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The “Virus That Infected Philosophy”

Keep an eye on a new series at Mind Matters by Michael Egnor. In 1948, Richard M. Weaver wrote a little book, Ideas Have Consequences, that became a foundational text of 20th-century American conservatism. He traced modern barbarism to a wrong intellectual turn by William of Ockham in the 14th century — advancing nominalism over realism — leading from there through Darwinian materialism to most everything else that’s wrong with modern life.

Egnor explains, “Nominalism is the view that universals exist only as concepts in the mind, but not in reality.” He concludes his first post in the series:

Nominalism leads inexorably to Kant’s distinction between phenomena and noumena — things as they appear to our senses and things as they are in themselves. That distinction locks us into a mental theatre in which we can observe and know only projections of the world, and not anything about reality itself. This distinction between what is real and what we perceive and know is an insidious problem for us moderns, and it has its roots in Ockham’s nominalism. Nominalism also leads, inexorably, to a problem with what we can know about God.

Ockham’s razor, like his nominalism, was a destabilizing intellectual force. Parsimony is fine but truth is better. Often the move to deeper truth is the move away from parsimony. Consider the scientific advance from parsimonious Newtonian mechanics to the enormously more complex quantum mechanics and relativity, which are closer to the truth.

Ockham’s nominalism, which is of a piece with his principle of parsimony, was a virus that infected philosophy in the ensuing centuries and today is the primordial problem of modern philosophy and of modernity itself.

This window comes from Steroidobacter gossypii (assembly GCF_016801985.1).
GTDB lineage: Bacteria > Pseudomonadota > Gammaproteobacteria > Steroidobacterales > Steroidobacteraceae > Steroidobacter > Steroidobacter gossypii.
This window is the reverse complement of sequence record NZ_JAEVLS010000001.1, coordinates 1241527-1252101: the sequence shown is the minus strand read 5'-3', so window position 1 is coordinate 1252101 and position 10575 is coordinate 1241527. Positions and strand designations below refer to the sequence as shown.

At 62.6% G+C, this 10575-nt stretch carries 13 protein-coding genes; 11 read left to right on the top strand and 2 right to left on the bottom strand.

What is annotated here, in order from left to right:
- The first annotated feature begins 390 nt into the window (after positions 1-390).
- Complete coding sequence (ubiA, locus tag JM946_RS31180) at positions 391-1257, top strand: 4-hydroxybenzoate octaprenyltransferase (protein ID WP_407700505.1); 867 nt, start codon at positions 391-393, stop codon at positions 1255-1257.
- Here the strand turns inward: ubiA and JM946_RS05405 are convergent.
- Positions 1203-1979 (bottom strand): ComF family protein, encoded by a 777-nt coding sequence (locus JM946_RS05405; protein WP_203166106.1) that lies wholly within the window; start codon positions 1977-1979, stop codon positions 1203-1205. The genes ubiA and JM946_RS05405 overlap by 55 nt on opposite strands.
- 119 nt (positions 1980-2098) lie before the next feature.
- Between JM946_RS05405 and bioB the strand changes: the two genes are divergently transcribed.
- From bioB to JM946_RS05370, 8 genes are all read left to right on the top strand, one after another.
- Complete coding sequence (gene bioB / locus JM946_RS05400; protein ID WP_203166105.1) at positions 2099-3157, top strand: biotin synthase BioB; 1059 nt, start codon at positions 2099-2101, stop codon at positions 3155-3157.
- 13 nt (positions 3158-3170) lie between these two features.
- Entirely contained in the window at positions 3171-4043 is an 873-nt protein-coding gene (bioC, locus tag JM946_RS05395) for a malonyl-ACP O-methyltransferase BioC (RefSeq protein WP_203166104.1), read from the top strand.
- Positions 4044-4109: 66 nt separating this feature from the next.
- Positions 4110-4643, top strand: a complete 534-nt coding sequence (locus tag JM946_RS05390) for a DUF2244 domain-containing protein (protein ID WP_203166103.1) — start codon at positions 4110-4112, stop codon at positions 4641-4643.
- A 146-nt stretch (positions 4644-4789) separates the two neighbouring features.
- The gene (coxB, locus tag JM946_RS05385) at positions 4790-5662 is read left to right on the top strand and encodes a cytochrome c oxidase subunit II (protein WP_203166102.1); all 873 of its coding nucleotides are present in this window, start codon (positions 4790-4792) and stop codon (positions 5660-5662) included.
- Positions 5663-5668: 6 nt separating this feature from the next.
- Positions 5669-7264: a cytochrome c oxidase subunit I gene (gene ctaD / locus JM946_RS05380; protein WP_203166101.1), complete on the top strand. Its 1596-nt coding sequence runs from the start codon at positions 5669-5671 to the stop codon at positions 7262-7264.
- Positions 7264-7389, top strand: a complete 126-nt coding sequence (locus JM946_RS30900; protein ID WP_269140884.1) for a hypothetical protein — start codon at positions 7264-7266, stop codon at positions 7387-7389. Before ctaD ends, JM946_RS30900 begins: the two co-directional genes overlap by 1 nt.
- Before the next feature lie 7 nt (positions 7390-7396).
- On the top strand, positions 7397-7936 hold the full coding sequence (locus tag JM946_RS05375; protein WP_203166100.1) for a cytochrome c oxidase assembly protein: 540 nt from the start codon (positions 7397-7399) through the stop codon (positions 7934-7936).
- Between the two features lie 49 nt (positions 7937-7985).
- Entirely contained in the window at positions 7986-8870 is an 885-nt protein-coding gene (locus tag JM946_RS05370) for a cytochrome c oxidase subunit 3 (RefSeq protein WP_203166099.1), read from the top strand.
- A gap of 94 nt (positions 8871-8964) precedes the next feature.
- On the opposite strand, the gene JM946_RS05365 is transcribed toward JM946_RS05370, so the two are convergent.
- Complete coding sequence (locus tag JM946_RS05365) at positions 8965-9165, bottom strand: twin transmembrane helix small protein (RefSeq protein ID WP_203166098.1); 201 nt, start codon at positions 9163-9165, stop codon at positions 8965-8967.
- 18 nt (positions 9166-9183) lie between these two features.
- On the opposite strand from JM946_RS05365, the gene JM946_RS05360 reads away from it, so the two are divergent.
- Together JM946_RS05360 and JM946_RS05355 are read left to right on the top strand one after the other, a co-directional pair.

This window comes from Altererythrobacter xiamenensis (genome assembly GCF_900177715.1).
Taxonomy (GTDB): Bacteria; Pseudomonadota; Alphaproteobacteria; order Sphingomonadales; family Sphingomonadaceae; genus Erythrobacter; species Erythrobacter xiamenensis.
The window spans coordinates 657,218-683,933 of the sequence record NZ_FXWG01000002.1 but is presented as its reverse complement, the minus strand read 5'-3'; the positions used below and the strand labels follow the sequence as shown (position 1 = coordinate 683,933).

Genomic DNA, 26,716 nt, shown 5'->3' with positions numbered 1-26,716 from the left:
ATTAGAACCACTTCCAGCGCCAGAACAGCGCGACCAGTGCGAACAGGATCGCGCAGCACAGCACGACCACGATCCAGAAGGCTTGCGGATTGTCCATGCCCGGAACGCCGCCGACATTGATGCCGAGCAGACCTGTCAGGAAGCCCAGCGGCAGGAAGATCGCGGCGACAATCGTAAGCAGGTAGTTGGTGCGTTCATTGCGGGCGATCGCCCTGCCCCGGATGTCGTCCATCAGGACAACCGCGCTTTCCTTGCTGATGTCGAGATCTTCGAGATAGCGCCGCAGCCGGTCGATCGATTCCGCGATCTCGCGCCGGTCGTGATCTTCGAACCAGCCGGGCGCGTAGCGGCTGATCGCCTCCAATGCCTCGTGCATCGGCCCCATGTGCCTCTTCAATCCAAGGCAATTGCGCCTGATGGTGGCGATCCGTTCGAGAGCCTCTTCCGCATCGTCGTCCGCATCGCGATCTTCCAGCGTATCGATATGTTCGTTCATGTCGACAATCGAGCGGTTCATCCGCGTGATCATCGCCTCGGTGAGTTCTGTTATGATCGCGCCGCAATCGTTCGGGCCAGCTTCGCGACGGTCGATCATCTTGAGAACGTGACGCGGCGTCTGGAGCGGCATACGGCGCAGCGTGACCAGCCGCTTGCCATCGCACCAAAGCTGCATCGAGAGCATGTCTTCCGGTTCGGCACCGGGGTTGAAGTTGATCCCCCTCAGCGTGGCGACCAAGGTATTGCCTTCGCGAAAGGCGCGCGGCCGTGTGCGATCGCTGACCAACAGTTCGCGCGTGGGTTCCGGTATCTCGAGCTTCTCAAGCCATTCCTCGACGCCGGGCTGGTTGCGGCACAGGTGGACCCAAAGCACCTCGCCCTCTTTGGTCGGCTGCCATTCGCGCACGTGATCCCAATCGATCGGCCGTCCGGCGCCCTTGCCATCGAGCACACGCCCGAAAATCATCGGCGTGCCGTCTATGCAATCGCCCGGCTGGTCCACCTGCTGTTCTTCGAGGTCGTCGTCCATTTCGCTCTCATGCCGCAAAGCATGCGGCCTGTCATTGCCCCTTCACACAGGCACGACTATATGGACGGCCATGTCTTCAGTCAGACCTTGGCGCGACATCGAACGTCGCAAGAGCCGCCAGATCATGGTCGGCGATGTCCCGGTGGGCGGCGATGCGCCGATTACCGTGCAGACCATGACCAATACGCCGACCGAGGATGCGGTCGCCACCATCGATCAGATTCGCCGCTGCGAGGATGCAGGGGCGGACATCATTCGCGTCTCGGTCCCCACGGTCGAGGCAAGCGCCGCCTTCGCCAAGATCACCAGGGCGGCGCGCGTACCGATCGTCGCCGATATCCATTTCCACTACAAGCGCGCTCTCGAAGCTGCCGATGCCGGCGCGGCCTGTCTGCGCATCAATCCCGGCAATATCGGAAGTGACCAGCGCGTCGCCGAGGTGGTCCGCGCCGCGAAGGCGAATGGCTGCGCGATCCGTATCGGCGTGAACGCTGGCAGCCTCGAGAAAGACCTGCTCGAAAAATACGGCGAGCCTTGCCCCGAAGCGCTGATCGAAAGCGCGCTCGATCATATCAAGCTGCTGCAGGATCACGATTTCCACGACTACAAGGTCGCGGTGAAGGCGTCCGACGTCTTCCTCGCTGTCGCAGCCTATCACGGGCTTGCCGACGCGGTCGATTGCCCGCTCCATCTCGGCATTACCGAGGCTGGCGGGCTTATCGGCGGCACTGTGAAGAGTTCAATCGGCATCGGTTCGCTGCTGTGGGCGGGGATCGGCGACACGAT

Read the rest here, “Nominalism: The Stubble Left by Ockham’s Razor.” This also takes me back ten years to when I wrote a series for Evolution News on “Richard M. Weaver, Conservative Intellectual Icon and Darwin-Doubter.” In simplest terms, the path is Ockham to Darwin to us. As I summarized:

With “Darwinism…lurking in the background,” writes Weaver, “Politics, arts, everything, came under the rule; man was primarily a food- and shelter-finding animal.” From this erring self-image, people derived almost all the disastrous political and cultural trends of our modern times.

Photo: A page from In primum librum Sententiarum, by William of Ockham, by POP, via Flickr (cropped).

David Klinghoffer

Senior Fellow and Editor, Evolution News
David Klinghoffer is a Senior Fellow at Discovery Institute and the editor of Evolution News & Science Today, the daily voice of Discovery Institute’s Center for Science & Culture, reporting on intelligent design, evolution, and the intersection of science and culture. Klinghoffer is also the author of six books, a former senior editor and literary editor at National Review magazine, and has written for the Los Angeles Times, New York Times, Wall Street Journal, Washington Post, Seattle Times, Commentary, and other publications. Born in Santa Monica, California, he graduated from Brown University in 1987 with an A.B. magna cum laude in comparative literature and religious studies. David lives near Seattle, Washington, with his wife and children.



artbarbarismconservatismDarwinismIdeas Have ConsequencesImmanuel KantMichael EgnorMind MattersmodernityNominalismnoumenaphenomenaphilosophyPoliticsrealismRichard M. Weaver